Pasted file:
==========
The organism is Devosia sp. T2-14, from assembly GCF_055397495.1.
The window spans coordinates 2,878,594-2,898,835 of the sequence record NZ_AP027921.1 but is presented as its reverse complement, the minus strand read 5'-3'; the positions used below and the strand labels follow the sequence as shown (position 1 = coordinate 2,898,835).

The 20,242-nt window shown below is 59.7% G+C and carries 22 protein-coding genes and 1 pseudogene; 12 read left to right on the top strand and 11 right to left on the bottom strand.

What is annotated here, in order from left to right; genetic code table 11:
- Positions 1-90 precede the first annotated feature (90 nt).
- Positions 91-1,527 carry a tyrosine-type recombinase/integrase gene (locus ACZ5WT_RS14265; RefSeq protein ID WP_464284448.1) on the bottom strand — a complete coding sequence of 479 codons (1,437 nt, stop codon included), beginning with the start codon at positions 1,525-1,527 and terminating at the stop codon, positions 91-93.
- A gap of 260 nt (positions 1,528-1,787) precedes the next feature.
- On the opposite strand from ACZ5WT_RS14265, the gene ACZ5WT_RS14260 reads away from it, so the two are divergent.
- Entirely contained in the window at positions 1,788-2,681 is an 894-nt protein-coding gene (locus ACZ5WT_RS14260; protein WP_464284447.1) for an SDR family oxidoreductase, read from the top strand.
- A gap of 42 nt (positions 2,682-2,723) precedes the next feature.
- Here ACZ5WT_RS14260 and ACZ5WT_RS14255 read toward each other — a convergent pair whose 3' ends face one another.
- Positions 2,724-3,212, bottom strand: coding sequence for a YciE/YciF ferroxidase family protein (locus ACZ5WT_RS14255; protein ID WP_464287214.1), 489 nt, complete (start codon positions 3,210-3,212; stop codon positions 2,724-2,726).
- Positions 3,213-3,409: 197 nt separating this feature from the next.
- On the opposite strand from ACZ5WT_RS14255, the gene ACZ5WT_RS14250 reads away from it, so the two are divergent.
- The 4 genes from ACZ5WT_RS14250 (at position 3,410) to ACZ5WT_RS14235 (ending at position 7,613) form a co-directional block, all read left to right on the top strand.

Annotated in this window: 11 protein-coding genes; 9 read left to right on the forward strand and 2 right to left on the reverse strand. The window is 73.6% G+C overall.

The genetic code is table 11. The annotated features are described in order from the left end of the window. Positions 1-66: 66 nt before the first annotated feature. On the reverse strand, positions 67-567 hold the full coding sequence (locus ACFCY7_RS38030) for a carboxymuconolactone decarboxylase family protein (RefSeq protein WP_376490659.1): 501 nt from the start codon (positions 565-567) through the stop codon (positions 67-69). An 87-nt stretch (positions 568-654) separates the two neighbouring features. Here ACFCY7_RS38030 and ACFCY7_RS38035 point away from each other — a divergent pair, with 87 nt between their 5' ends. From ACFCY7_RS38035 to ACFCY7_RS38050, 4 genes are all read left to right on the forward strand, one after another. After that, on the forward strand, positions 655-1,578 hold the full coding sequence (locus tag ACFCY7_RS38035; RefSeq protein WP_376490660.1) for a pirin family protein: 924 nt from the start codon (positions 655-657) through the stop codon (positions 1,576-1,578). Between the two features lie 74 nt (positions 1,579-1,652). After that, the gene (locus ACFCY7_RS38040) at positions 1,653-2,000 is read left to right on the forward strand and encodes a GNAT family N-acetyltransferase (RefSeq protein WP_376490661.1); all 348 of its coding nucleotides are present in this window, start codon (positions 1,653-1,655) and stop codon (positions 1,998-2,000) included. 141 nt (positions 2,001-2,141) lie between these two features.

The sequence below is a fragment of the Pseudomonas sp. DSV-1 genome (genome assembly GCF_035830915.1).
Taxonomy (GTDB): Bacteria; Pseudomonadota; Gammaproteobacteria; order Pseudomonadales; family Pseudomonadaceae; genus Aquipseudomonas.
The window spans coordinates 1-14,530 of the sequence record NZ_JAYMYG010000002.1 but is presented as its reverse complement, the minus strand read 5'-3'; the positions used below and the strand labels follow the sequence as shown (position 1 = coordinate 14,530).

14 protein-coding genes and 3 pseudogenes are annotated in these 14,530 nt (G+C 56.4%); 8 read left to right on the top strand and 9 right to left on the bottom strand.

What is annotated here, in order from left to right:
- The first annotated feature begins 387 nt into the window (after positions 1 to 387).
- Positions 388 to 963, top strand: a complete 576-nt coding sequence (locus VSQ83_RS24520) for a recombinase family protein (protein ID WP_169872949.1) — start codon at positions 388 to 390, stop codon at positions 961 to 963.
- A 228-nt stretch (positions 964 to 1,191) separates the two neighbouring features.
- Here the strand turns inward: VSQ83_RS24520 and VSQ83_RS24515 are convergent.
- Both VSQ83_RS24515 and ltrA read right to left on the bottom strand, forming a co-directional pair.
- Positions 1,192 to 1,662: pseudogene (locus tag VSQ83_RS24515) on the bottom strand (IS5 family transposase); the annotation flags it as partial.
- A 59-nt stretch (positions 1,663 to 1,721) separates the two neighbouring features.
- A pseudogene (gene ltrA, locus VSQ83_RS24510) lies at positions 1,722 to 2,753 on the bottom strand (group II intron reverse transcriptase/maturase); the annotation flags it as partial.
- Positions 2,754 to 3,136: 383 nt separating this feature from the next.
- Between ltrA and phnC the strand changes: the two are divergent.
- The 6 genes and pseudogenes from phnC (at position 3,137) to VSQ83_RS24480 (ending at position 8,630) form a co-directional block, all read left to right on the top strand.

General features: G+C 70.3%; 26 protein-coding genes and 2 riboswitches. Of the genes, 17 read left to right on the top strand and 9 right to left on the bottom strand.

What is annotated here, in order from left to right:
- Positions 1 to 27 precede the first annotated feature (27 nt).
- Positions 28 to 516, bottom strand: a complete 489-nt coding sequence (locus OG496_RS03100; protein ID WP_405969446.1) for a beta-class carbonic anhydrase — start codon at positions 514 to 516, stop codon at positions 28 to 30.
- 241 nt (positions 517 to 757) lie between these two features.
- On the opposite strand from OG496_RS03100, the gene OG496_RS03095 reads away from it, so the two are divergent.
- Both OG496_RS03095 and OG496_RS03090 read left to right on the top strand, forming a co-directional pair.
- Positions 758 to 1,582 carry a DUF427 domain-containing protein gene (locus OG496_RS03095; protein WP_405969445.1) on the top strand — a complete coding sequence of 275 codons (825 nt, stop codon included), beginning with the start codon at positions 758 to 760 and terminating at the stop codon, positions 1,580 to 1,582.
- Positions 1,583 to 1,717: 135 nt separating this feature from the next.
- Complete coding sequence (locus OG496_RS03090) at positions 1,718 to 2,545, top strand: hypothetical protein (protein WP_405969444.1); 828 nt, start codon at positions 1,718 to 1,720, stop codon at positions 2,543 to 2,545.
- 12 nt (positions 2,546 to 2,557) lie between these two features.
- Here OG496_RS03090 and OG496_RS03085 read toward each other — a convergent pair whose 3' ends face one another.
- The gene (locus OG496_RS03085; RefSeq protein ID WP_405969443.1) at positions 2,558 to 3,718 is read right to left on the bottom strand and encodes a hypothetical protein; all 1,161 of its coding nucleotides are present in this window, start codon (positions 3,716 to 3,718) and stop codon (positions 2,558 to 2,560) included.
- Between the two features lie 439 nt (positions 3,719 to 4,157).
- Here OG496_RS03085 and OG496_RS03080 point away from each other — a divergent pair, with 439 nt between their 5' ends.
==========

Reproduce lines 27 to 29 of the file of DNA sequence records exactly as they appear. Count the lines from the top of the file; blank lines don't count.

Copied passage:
- Both VSQ83_RS24515 and ltrA read right to left on the bottom strand, forming a co-directional pair.
- Positions 1,192 to 1,662: pseudogene (locus tag VSQ83_RS24515) on the bottom strand (IS5 family transposase); the annotation flags it as partial.
- A 59-nt stretch (positions 1,663 to 1,721) separates the two neighbouring features.